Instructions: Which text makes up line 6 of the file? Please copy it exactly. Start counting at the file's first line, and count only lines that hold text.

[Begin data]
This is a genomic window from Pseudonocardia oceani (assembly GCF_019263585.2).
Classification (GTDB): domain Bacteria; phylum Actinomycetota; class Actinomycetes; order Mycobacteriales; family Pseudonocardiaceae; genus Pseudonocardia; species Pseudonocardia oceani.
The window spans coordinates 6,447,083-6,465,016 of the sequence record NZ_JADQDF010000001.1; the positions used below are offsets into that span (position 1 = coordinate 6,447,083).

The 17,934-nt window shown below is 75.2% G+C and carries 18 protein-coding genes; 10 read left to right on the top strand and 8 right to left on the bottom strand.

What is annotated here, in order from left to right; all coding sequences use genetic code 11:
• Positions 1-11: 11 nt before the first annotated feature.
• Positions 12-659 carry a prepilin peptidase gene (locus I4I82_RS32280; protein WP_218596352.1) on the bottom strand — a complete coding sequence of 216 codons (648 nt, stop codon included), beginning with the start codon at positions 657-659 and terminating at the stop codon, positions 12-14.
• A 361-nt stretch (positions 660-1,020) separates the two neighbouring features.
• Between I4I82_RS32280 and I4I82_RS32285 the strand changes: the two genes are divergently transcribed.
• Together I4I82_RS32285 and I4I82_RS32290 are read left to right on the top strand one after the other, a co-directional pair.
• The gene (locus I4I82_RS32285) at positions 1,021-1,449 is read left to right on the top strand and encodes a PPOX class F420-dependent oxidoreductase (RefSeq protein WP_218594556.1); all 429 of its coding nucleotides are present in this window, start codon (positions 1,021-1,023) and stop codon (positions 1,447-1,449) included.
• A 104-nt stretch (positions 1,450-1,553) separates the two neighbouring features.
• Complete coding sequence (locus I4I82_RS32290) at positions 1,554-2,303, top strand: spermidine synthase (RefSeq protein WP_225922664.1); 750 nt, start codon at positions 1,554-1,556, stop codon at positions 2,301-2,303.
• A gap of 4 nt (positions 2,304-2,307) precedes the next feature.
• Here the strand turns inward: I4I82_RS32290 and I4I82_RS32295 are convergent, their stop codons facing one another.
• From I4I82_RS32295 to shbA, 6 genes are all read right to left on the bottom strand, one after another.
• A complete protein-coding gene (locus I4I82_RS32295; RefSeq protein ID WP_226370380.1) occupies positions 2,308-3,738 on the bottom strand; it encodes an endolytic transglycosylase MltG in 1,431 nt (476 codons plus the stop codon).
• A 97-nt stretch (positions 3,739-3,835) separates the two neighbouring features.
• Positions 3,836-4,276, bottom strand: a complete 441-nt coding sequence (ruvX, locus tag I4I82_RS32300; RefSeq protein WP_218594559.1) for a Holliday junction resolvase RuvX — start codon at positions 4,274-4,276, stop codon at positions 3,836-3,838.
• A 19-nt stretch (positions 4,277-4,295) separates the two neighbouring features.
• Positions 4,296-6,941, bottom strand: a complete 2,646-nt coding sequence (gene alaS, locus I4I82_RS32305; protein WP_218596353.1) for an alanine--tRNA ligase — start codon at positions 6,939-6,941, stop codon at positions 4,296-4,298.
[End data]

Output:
• Positions 1-11: 11 nt before the first annotated feature.